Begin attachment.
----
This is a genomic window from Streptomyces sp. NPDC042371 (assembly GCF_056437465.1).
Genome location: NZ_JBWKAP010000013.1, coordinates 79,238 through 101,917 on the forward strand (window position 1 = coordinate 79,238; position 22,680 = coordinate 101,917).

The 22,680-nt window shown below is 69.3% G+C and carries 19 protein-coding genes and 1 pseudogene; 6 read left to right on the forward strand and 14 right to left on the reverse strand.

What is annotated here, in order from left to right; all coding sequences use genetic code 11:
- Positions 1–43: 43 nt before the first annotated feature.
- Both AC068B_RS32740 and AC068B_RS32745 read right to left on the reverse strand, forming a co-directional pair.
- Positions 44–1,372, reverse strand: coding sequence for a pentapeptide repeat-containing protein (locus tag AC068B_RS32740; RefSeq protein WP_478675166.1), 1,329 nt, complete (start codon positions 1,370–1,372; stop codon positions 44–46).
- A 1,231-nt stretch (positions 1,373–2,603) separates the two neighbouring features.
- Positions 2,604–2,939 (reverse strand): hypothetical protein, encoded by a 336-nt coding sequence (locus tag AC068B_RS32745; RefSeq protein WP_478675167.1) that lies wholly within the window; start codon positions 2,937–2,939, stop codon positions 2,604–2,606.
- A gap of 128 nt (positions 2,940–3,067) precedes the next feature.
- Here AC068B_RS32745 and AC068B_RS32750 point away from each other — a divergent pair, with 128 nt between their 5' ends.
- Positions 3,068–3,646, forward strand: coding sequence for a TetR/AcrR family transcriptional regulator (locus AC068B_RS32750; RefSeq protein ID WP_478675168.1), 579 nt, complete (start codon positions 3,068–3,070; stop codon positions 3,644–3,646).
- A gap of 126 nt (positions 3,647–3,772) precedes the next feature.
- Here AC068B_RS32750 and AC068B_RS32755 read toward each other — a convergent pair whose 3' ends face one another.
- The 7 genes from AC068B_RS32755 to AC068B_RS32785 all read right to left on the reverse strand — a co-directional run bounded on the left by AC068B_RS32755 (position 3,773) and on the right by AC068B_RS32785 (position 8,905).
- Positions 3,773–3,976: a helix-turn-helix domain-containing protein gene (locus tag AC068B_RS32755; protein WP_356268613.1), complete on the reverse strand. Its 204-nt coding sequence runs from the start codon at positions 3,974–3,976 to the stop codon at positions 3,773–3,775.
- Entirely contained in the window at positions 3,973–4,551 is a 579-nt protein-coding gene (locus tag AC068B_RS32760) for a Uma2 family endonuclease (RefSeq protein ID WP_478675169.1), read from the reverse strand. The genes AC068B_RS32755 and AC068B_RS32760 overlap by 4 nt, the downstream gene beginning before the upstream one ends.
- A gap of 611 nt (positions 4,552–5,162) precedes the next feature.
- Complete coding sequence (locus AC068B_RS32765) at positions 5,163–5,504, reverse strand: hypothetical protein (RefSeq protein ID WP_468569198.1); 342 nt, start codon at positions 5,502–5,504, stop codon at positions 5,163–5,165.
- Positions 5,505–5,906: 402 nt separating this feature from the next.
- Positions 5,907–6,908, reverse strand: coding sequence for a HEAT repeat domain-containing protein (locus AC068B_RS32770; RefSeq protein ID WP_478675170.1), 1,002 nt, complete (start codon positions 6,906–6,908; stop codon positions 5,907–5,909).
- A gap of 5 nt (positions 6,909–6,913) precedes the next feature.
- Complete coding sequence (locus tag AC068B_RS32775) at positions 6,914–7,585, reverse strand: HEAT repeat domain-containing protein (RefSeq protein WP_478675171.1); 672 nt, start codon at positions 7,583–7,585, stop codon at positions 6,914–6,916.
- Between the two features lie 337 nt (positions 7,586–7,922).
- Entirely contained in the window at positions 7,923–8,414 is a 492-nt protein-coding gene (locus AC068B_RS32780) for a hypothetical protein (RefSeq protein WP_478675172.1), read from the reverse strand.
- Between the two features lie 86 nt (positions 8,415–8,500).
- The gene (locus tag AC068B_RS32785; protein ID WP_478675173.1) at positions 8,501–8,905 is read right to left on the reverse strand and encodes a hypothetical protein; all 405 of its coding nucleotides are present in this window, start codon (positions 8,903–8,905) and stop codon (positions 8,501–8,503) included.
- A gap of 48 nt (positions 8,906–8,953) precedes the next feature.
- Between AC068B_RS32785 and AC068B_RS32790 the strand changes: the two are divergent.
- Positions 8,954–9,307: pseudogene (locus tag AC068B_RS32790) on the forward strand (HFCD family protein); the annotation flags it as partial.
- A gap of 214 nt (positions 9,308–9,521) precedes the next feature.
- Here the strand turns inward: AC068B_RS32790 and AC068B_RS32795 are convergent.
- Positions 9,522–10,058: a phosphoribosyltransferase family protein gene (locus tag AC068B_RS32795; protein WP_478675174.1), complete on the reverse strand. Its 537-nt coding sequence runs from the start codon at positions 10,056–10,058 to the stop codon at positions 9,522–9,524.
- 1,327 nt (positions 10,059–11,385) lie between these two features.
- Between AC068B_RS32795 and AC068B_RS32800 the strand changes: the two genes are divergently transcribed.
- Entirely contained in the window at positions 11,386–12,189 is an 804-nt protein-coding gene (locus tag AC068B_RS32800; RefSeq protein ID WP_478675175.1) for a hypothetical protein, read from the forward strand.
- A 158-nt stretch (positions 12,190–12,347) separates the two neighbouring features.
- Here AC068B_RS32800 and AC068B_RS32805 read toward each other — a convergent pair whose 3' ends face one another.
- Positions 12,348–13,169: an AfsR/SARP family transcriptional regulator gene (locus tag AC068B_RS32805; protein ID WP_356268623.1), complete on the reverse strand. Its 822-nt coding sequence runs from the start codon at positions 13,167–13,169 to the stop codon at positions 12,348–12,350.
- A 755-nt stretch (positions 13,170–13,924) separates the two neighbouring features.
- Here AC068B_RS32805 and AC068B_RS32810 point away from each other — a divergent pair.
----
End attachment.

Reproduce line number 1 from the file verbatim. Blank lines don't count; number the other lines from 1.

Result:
This is a genomic window from Streptomyces sp. NPDC042371 (assembly GCF_056437465.1).